[R] why does lm() not allow for negative weights?
Duncan Murdoch
murdoch at stats.uwo.ca
Fri Aug 4 19:35:51 CEST 2006
On 8/4/2006 1:26 PM, Jens Hainmueller wrote:
> Dear List,
>
> Why do commonly used estimator functions (such as lm(), glm(), etc.) not
> allow negative case weights?
Residual sums of squares (or deviances) could be negative with negative
case weights. This doesn't seem like a good thing: would you really
want the fit to be far from those points?
> I suspect that there is a good reason for this.
> Yet, I can see reasonable cases when one wants to use negative case weights.
>
> Take lm() for example:
>
> ###
>
> n <- 20
> Y <- rnorm(n)
> X <- cbind(rep(1,n),runif(n),rnorm(n))
> Weights <- rnorm(n)
> # Includes Pos and Neg Weights
> Weights
>
> # Now do Weighted LS and get beta coeffs:
> b <- solve(t(X)%*%diag(Weights)%*%X) %*% t(X) %*% diag(Weights)%*%Y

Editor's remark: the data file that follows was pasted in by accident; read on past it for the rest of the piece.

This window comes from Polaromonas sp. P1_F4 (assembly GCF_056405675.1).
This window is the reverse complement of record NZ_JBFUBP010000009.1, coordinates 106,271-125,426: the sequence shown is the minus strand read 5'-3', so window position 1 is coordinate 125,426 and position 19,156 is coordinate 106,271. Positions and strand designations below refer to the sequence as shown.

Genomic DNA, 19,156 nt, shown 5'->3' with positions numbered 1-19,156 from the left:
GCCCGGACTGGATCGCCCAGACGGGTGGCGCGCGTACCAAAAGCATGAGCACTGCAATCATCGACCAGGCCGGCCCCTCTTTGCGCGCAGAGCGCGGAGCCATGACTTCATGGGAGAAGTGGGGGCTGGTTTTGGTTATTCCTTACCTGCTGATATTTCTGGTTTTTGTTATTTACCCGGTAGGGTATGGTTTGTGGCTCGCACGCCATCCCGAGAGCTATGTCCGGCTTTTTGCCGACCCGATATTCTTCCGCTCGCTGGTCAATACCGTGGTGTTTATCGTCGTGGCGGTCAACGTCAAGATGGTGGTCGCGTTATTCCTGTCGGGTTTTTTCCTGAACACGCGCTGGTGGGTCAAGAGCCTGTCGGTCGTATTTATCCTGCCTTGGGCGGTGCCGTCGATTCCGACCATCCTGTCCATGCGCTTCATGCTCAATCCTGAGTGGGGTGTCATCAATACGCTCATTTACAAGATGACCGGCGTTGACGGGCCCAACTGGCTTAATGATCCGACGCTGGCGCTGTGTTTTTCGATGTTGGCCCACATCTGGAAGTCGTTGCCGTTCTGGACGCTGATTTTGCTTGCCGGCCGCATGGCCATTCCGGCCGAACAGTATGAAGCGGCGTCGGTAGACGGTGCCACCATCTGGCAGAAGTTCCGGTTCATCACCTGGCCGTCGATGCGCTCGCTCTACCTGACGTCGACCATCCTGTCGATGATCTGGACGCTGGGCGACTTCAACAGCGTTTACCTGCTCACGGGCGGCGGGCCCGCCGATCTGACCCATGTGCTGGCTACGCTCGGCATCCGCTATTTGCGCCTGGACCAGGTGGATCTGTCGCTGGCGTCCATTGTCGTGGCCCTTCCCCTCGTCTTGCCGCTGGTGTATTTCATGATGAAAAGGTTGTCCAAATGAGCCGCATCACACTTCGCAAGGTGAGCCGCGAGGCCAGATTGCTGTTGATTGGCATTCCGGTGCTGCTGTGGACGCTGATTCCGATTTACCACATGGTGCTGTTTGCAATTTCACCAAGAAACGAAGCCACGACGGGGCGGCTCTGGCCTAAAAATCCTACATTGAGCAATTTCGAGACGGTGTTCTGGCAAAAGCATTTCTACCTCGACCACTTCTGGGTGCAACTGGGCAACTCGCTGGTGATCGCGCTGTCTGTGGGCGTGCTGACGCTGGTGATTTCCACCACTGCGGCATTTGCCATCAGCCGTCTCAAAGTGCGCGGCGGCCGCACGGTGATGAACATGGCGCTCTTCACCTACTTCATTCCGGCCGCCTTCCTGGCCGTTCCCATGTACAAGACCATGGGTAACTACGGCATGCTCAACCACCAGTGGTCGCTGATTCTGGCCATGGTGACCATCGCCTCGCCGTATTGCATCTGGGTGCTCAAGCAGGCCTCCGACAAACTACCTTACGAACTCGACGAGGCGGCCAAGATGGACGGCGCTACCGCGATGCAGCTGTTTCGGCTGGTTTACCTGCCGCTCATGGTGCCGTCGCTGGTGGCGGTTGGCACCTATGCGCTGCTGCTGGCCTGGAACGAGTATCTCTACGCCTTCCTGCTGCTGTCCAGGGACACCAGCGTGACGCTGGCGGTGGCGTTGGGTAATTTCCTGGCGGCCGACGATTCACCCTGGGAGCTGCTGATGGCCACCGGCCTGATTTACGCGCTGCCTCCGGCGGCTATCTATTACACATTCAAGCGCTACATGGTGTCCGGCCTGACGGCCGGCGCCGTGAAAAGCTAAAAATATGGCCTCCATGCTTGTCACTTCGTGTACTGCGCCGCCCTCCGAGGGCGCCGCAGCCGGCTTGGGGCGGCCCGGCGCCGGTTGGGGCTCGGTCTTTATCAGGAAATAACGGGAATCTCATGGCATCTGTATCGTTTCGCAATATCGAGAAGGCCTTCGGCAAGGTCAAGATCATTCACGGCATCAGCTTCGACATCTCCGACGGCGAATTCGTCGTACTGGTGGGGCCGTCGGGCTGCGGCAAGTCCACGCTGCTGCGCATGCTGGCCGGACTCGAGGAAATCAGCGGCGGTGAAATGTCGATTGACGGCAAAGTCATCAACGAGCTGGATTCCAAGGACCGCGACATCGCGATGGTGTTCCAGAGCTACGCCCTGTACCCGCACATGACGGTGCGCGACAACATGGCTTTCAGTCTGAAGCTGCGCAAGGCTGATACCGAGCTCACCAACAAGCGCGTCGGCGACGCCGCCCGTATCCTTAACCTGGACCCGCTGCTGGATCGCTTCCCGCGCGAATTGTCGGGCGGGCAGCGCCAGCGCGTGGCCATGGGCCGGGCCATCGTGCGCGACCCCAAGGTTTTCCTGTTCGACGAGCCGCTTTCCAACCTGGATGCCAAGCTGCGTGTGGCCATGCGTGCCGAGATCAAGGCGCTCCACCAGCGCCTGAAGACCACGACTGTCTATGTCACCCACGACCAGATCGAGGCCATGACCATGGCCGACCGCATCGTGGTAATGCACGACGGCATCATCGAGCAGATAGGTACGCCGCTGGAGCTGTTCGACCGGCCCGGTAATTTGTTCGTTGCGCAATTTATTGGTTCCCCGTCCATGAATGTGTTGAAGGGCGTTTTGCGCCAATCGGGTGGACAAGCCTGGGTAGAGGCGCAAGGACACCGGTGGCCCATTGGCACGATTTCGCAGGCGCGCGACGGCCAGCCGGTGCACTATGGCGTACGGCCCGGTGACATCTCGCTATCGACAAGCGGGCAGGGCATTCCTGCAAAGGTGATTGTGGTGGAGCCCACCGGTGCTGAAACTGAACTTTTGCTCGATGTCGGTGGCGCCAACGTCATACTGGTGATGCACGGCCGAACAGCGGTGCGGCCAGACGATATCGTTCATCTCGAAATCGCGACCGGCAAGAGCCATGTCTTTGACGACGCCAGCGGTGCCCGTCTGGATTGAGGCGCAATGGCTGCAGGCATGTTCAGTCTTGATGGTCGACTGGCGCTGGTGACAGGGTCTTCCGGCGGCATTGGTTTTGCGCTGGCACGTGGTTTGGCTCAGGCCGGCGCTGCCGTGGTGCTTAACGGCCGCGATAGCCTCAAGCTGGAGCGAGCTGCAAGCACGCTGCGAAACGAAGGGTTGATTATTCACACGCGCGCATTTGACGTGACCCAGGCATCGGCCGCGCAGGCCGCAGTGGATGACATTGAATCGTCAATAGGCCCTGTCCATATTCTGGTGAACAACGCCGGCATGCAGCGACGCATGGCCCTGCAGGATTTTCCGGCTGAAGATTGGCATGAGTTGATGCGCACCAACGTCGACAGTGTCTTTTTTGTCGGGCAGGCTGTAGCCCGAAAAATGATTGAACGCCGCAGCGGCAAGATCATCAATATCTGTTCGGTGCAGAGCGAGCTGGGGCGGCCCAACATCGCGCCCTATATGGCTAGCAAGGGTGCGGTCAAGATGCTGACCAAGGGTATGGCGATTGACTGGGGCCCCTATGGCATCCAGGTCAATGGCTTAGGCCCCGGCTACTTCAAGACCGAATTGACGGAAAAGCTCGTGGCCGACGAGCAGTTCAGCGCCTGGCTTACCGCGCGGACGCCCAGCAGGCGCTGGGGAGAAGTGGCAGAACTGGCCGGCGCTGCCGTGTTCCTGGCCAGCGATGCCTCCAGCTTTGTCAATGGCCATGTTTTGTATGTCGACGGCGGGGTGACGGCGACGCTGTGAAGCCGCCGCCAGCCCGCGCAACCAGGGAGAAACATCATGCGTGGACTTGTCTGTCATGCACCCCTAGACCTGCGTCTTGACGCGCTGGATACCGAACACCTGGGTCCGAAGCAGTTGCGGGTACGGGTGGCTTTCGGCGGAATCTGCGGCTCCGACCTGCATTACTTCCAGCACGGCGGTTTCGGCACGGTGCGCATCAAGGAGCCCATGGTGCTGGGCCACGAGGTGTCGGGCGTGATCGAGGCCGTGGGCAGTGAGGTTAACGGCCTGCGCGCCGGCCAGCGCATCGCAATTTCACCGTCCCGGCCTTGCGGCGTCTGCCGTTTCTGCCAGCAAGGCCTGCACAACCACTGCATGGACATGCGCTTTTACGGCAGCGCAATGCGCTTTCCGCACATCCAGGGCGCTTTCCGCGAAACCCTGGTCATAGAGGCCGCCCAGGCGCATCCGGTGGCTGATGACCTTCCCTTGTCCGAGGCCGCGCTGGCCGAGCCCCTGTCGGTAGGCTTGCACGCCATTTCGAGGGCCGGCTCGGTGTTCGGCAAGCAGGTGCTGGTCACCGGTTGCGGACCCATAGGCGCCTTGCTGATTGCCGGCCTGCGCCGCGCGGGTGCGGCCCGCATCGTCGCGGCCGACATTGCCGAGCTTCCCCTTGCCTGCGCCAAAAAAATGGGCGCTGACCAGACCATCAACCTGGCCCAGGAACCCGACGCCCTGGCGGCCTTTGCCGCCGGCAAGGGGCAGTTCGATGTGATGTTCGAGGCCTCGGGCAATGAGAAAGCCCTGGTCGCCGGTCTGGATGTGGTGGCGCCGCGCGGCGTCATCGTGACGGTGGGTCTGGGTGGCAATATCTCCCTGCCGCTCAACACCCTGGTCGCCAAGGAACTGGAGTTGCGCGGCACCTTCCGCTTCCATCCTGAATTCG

That formula does not necessarily give least squares estimates in the
case where weights might be negative. For example, with a single
observation y, a single parameter mu, design matrix X = 1, and weight
-1, that formula becomes
b <- y,
but that is the worst possible estimator in a least squares sense. The
residual sum of squares can be made arbitrarily large and negative by
setting b to a large value.
Duncan Murdoch
> b
>
> # This seems like a valid model, but when I try
> lm(Y ~ X[,2:3],weights=Weights)
>
> # I get: "missing or negative weights not allowed"
>
> ###
>
> What is the rationale for not allowing negative weights? I ask this, because
> I am currently trying to implement a (two stage) estimator into R that
> involves negative case weights. Weights are generated in the first stage, so
> it would be nice if I could use canned functions such as
> lm(,weights=Weights) in the second stage.
>
> Thank you for your help.
>
> Best,
> Jens
>
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